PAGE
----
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Raptor Hard Drives, any benefit to me?

Posted: Sun Dec 03, 2006 5:57 am
by klankymen
Well, I've been thinking of ways to optimize my system, or rather, which components are bottlenecking me.

Anyway, do I get any noticeable benefits from using a Raptor HDD, especially in gaming?

would a 10k rpm drive give me more fps than a 7200? and are there any tests that bench exactly this effect?

Posted: Sun Dec 03, 2006 7:05 am
by the_smell
I seriously doubt you'll get even a slight fps boost going from 7200 to 10k rpm, the thing I noticed most was loading times decreasing and things running that little bit more smooth. In gaming it generakky hasn't provided a boost, I noticed it more when using photoshop or premiere. A mild overclock's propabaly the best way to go for a bit of a boost

Posted: Sun Dec 03, 2006 7:58 am
by Vicotnik
I love my Raptor 74GB, but like the_smell says the benefits while ingame is negligible. Loading times may be a little bit shorter perhaps.

What I love about my Raptor is the fast seeks, makes everything load a little bit faster. And perhaps the biggest benefit is having a separate HDD just for OS, apps and games. I'm always downloading something or copying something and if I only had one HDD used for OS, apps, games, downloads and storage I would have to wait for ages if I for example felt like starting Open Office while copying large amounts of data att the same time.

So a HDD dedicated to OS, apps and games is the main thing imho but why not make that HDD a Raptor? It's fast, pretty silent and not that hot thanks to the built in heatsinks.

Posted: Sun Dec 03, 2006 8:03 am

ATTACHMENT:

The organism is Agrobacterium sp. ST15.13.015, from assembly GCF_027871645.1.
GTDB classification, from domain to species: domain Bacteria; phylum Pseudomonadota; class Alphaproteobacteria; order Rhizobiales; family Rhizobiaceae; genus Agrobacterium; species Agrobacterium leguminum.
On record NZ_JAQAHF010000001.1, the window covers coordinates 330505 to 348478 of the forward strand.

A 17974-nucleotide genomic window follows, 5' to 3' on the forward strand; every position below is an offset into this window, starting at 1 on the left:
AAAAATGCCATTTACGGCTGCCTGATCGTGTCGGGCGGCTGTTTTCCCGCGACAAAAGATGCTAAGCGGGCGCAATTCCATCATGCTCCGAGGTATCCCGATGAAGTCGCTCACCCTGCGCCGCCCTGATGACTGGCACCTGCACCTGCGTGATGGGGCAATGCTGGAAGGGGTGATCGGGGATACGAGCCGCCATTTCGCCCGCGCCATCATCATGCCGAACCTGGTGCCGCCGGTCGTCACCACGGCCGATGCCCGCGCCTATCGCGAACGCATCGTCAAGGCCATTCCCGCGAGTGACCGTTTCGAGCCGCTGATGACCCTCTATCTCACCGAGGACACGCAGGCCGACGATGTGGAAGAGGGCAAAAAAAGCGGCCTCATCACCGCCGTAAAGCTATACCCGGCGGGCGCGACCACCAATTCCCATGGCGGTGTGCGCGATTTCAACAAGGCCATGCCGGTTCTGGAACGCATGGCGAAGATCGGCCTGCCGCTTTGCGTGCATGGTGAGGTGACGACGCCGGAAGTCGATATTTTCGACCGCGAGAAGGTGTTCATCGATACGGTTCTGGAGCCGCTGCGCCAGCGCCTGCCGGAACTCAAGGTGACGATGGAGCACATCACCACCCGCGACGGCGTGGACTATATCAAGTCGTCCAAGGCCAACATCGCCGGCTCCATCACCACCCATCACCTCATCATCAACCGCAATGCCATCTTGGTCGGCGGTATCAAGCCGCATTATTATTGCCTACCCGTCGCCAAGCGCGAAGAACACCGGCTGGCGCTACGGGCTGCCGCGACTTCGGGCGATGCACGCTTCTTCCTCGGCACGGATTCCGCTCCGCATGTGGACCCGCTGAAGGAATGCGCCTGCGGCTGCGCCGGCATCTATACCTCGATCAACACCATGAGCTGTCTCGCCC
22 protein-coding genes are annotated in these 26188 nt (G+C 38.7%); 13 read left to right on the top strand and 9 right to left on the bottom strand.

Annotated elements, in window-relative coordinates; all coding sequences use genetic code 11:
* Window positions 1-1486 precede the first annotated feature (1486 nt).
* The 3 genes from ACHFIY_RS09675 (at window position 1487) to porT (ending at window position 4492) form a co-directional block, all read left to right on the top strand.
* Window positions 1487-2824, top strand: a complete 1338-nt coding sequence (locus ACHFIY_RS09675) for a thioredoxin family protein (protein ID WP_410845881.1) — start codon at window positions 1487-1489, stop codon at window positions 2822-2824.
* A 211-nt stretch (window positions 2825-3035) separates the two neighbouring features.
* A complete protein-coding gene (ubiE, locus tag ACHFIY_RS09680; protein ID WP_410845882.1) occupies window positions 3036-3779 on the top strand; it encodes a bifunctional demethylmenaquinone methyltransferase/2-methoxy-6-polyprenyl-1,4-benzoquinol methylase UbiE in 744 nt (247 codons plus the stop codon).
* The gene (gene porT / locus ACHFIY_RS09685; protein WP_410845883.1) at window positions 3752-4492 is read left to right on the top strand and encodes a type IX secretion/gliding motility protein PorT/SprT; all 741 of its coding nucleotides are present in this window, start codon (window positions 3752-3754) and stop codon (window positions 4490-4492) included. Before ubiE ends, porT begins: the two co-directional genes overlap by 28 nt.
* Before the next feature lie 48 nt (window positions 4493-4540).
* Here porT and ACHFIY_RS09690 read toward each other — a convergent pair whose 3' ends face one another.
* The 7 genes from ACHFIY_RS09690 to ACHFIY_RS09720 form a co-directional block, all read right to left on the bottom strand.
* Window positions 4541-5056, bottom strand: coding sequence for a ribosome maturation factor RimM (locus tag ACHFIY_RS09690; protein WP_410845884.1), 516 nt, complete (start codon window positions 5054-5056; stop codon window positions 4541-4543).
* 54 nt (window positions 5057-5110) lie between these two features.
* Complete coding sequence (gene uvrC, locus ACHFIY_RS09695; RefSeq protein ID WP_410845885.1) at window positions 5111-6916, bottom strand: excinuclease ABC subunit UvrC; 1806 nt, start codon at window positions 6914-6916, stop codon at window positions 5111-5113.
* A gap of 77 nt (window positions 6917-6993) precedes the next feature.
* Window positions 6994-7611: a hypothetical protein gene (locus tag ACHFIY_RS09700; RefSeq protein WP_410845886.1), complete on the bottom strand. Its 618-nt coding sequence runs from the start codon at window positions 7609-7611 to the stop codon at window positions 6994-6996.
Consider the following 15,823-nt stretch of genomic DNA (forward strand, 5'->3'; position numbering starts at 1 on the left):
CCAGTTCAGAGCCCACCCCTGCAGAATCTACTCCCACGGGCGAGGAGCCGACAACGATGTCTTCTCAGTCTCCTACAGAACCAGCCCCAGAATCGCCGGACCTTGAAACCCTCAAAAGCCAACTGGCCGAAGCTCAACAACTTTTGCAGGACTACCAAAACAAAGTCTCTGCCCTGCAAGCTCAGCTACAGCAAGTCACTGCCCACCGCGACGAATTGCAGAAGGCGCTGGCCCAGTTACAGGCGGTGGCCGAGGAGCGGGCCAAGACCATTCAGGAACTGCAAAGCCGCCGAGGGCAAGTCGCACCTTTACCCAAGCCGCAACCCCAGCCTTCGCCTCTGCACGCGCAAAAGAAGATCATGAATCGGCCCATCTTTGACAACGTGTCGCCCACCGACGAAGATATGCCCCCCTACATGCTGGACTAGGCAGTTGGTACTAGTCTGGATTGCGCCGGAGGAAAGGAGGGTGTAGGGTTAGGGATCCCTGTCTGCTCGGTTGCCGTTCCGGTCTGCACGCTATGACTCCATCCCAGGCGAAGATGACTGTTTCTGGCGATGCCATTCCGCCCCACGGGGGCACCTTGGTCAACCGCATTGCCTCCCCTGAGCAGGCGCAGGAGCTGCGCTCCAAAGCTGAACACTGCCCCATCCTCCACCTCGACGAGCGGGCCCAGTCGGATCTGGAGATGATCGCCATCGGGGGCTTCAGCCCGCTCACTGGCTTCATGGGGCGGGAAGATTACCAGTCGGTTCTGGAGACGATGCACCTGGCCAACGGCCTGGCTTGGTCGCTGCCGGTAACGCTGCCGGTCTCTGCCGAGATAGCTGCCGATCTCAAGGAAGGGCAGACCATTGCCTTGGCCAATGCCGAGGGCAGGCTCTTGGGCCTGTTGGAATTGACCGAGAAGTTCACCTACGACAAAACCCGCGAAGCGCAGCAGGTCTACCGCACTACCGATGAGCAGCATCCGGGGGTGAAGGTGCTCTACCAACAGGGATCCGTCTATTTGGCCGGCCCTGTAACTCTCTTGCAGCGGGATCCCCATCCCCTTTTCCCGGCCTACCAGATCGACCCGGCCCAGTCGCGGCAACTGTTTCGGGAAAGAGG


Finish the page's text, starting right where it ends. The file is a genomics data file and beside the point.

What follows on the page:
by bkh
Agreed, the main benefit of a raptor is improved boot time and program launch time, especially if you have a fast antivirus checker (e.g., NOD32, not McAfee). I have a raptor 150 in a smartdrive 2002, and my old ears can't hear it anymore. Before installing it in the smartdrive, the seek chatter was louder than I wanted.

Posted: Sun Dec 03, 2006 7:32 pm
by Lazaredz
I agree with all above. You won't see any ingame performance perks to FPS but quicker loads. You MIGHT get smoother "zoning" in MMORPGs if you play them.

Do as suggested. Use the Raptor for your OS and games and then another HD for programs and downloads.

Posted: Thu Dec 28, 2006 9:29 pm
by hbm55
Not a gamer, but I think I prefer my 74GB to the "bigger" storage drives - Seagate 200 and 400. By doing a finger test while mentally optimizing my noisy fiasco, I'd almost believe the Raptor was dead, compared to the other two, if it wasn't holding my OS. Cool to touch and no vibration. The drives hang in the rubber bungies of a P-150.

The only thing I notice is a "thunk-or-crack" noise when it kicks into gear.


Posted: Sat Dec 30, 2006 5:06 am
by ronrem
There is some extra cost per GB,extra noise (relative to a Samsung or Seagate) and a 10k drive probably will wear out sooner. where it would be useful is storing big audio or video files that get transferred,processed etc.

I'd tend to go as quiet as possible for OS and Apps-as that's always running. If Video was a main thing I might stash that on an SATA external unit that can be turned off when not used (thus silent)

An SATA 2 7200 rpm drive is still pretty quick. I'm not sure gaming is that reliant on the HDD.

Re: Raptor Hard Drives, any benefit to me?

Posted: Mon Jan 01, 2007 5:24 pm
by marcob
klankymen wrote:would a 10k rpm drive give me more fps than a 7200? and are there any tests that bench exactly this effect?
A faster HDD will not give you a single FPS extra, not even 0.01 extra FPSs.

It will just load your games/maps faster, say 0-10 seconds faster, depending on the game/map. That's of course if you have enough memory, but if you don't, get more memory instead of a raptor, you will see it helps a lot more. A somewhat safe minimum for today is 1Gb RAM, with 2Gb being just fine(it really depends upon what you play)